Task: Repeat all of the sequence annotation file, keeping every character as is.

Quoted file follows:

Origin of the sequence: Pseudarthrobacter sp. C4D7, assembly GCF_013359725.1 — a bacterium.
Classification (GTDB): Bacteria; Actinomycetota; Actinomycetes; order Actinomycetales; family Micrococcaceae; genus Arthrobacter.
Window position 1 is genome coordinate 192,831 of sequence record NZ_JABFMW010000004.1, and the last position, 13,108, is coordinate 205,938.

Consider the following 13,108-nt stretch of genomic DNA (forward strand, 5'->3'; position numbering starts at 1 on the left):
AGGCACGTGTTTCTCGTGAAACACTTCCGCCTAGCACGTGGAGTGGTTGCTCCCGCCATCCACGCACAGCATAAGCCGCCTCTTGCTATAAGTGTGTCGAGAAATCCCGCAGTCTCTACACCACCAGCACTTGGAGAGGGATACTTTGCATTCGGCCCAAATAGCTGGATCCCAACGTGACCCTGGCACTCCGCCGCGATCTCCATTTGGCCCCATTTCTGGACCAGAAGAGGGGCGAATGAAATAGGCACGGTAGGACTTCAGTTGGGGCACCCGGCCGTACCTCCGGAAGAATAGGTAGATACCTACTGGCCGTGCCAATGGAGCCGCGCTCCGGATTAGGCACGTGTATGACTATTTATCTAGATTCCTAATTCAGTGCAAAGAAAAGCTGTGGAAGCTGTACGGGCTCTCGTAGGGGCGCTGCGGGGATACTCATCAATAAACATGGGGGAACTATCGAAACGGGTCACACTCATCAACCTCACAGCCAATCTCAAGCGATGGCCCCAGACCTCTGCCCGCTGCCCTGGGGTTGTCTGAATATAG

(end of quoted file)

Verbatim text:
Origin of the sequence: Pseudarthrobacter sp. C4D7, assembly GCF_013359725.1 — a bacterium.
Classification (GTDB): Bacteria; Actinomycetota; Actinomycetes; order Actinomycetales; family Micrococcaceae; genus Arthrobacter.
Window position 1 is genome coordinate 192,831 of sequence record NZ_JABFMW010000004.1, and the last position, 13,108, is coordinate 205,938.

Consider the following 13,108-nt stretch of genomic DNA (forward strand, 5'->3'; position numbering starts at 1 on the left):
AGGCACGTGTTTCTCGTGAAACACTTCCGCCTAGCACGTGGAGTGGTTGCTCCCGCCATCCACGCACAGCATAAGCCGCCTCTTGCTATAAGTGTGTCGAGAAATCCCGCAGTCTCTACACCACCAGCACTTGGAGAGGGATACTTTGCATTCGGCCCAAATAGCTGGATCCCAACGTGACCCTGGCACTCCGCCGCGATCTCCATTTGGCCCCATTTCTGGACCAGAAGAGGGGCGAATGAAATAGGCACGGTAGGACTTCAGTTGGGGCACCCGGCCGTACCTCCGGAAGAATAGGTAGATACCTACTGGCCGTGCCAATGGAGCCGCGCTCCGGATTAGGCACGTGTATGACTATTTATCTAGATTCCTAATTCAGTGCAAAGAAAAGCTGTGGAAGCTGTACGGGCTCTCGTAGGGGCGCTGCGGGGATACTCATCAATAAACATGGGGGAACTATCGAAACGGGTCACACTCATCAACCTCACAGCCAATCTCAAGCGATGGCCCCAGACCTCTGCCCGCTGCCCTGGGGTTGTCTGAATATAG